Before leaving for Orlando, I had the opportunity to interview the retired United States Army captain, Will Reynolds, team captain for the United States Invictus Games athletes. Will was on his way to New York to give a presentation and I was fortunate enough to catch up with him whilst he was traveling by train.
Captain William Reynolds is married with four children. All were born after he suffered his injury in Baghdad in 2004. He was victimized by a roadside bomb which destroyed the lower part of his left leg. He endured 26 surgeries before finally having his leg amputated three years ago.
Nothing slows this Army veteran down. He was a gymnast while at West Point and he won four bronze medals at the inaugural Invictus Games in London. He also has two masters degrees from the University of Rochester in New York, his hometown. He works extensively in the nonprofit sector, serving on two boards for tampa organizations for veterans.
Can you tell me a little bit about your background in the military, leading into your involvement with the Invictus Games?
I was an infantry officer in the Army for six and a half years before I was wounded in Southwest Baghdad in 2004. I was commissioned out of West Point in 2002 and served in Korea shortly after that. After my injury, I got involved in recreational therapy and then adapted forth. In 2013 I competed in the Warrior Games. From there, I moved on to the Invictus Games the following year.
KF: What sport are you participating in during the games?
Biking and Track.
How does it feel to compete in the games? How do you feel afterwards?
In the military a big part of your identity I think is being pretty active, and your physical prowess and what not. If you’re wounded I think a large part of that identity is stripped from you. I think getting into adaptive sports and kind of regaining those activities is a large benefit – emotionally and mentally. It’s a large part of your recovery and I think that all bleeds over into other facets of your life whether it’s going through a vocational transition or want to go back for different educational pursuits. I think getting that confidence and that part of your identity back is a large help to those other endeavors as well.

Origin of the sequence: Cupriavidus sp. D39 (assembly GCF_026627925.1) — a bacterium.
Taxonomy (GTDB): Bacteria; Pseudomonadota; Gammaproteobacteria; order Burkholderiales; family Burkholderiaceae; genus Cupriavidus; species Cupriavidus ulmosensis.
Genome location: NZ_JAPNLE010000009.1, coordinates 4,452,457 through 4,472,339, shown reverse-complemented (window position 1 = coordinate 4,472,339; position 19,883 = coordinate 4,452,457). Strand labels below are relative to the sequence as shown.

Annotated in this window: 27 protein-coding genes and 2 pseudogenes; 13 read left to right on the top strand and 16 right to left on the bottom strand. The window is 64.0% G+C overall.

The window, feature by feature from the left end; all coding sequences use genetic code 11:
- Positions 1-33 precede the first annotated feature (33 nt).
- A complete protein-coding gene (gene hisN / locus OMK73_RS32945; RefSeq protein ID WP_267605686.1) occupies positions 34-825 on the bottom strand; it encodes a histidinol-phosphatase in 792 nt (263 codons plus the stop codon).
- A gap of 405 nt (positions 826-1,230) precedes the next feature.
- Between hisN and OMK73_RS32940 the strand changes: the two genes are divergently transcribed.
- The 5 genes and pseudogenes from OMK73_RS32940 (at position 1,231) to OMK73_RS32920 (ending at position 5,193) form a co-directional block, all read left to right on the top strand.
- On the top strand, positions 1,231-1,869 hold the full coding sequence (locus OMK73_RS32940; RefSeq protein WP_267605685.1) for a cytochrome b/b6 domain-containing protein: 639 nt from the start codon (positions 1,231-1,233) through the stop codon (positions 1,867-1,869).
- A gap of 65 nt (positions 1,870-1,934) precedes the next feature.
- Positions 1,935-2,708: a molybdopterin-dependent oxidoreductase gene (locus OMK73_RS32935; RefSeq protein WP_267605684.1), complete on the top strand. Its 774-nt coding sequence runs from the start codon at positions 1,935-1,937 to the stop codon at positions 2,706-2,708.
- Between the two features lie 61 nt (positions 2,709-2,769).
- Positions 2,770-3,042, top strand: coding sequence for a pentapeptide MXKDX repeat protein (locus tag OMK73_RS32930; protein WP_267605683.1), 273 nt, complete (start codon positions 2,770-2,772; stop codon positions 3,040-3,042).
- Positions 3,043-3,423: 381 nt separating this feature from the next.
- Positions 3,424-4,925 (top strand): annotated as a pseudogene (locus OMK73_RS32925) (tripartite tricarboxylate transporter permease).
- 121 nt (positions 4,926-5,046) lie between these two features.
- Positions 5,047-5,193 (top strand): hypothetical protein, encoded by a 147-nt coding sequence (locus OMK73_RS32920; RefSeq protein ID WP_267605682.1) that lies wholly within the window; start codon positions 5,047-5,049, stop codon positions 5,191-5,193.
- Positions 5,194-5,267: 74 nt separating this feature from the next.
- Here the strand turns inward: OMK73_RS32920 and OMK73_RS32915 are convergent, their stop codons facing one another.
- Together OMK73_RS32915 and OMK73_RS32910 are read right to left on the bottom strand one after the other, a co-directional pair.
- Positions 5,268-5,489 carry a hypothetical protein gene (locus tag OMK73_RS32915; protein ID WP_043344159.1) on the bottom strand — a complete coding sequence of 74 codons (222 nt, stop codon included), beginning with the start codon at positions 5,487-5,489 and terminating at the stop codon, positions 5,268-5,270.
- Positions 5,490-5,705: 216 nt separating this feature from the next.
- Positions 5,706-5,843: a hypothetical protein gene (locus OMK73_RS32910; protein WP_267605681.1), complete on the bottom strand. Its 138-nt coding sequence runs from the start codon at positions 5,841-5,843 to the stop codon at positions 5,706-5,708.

Have you had the opportunity to meet and/or work with Prince Harry or interact with him at all?
Oh yeah I’ve had a chance to meet him several times. He came over with the British contingent in 2013 and that’s really where he got the idea to come up with the Invictus Games. When I was out there in 2014 he was involved in every aspect with the games since it was his kind of brainchild. He was involved in the logistics and the planning. He was on the ground spectating at every event as well as handing out medals. He was really a part of everything. He motivated the teams before their performances where I got to meet them a couple times as well as being a medal recipient. It was pretty great! Now this year, I was able to meet him again a month or two ago when we received the flag in the UK. Then I’m sure hopefully I’ll have the chance to meet him again when he’s back in Orlando.
That’s wonderful that he’s so active in the games at every level. As team captain what is your role exactly?
You have the role of being the liaison or interface between the athletes and the coaches and managers. Then the traditional roles of motivating, inspiring the team members, making sure that everyone’s a good sport and their conduct is up to par. Then you have, because these games are relatively new, a large part of my role is being an ambassador of helping to spread the word, interacting with a lot of the media.
What is your favorite part or aspect of the games? What do you enjoy the most when it comes to these games?
My favorite part is seeing how much of a transformational experience it is for everyone who’s involved. That’s by far my favorite part. They have really shined through that this is a once in a lifetime opportunity for people. I think at the end of it, this is an experience that a lot of people carry forward for many years into different areas of their life.
Has anyone ever contacted you after the games and said that you’ve inspired them to join the next games? Has it given you a greater sense of comradery with your fellow soldiers and veterans?
Absolutely I’ve had a lot of people … You know, contact me – certain former veteran network list reach out to me and being excited and inspired by some of our performances.
The games are growing every year. They’re going to grow even more so next year. Every time that these have been held it’s just amazing to see just how new sports are added, more countries are added. It’s certainly having an effect on people. That’s wonderful.
Is there anything you want to add for people to just know about the games and what you hope that people who aren’t there will understand and take away from it?
I think one of the biggest things is a lot of people don’t realize that recovery is a long arduous journey. For most people it’s been well over 8 plus years in recovery. Just knowing that the starting point where they came from is much earlier than the success that they’re seeing them at now.
I have to thank Will for giving me those precious moments of his time and sharing his journey with us here at Royal Central. He is truly an amazing individual and an inspiration to us all.